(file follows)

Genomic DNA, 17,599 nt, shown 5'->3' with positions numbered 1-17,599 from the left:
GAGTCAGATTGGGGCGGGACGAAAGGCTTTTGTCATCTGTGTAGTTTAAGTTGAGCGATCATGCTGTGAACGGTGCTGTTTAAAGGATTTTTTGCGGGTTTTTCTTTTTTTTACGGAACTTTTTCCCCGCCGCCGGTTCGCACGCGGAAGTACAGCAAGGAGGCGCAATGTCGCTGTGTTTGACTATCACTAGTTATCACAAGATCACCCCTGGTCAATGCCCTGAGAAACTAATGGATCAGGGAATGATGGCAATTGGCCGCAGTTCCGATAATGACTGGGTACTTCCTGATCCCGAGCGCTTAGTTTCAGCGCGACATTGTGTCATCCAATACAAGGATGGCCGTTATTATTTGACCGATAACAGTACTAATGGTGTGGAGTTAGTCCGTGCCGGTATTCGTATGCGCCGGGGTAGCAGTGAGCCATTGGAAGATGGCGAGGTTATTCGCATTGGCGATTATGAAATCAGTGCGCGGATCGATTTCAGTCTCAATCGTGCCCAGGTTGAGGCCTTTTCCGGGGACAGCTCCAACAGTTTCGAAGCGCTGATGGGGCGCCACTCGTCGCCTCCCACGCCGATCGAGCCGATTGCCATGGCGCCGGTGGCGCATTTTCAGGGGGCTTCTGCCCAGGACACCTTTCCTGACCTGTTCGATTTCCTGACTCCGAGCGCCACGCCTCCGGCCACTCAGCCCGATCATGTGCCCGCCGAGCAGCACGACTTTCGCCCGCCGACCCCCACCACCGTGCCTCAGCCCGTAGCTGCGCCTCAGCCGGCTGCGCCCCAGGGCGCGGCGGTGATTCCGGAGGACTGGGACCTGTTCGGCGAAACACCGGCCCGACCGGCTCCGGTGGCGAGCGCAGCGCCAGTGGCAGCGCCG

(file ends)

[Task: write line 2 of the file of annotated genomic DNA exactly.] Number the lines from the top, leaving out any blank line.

GAGTCAGATTGGGGCGGGACGAAAGGCTTTTGTCATCTGTGTAGTTTAAGTTGAGCGATCATGCTGTGAACGGTGCTGTTTAAAGGATTTTTTGCGGGTTTTTCTTTTTTTTACGGAACTTTTTCCCCGCCGCCGGTTCGCACGCGGAAGTACAGCAAGGAGGCGCAATGTCGCTGTGTTTGACTATCACTAGTTATCACAAGATCACCCCTGGTCAATGCCCTGAGAAACTAATGGATCAGGGAATGATGGCAATTGGCCGCAGTTCCGATAATGACTGGGTACTTCCTGATCCCGAGCGCTTAGTTTCAGCGCGACATTGTGTCATCCAATACAAGGATGGCCGTTATTATTTGACCGATAACAGTACTAATGGTGTGGAGTTAGTCCGTGCCGGTATTCGTATGCGCCGGGGTAGCAGTGAGCCATTGGAAGATGGCGAGGTTATTCGCATTGGCGATTATGAAATCAGTGCGCGGATCGATTTCAGTCTCAATCGTGCCCAGGTTGAGGCCTTTTCCGGGGACAGCTCCAACAGTTTCGAAGCGCTGATGGGGCGCCACTCGTCGCCTCCCACGCCGATCGAGCCGATTGCCATGGCGCCGGTGGCGCATTTTCAGGGGGCTTCTGCCCAGGACACCTTTCCTGACCTGTTCGATTTCCTGACTCCGAGCGCCACGCCTCCGGCCACTCAGCCCGATCATGTGCCCGCCGAGCAGCACGACTTTCGCCCGCCGACCCCCACCACCGTGCCTCAGCCCGTAGCTGCGCCTCAGCCGGCTGCGCCCCAGGGCGCGGCGGTGATTCCGGAGGACTGGGACCTGTTCGGCGAAACACCGGCCCGACCGGCTCCGGTGGCGAGCGCAGCGCCAGTGGCAGCGCCG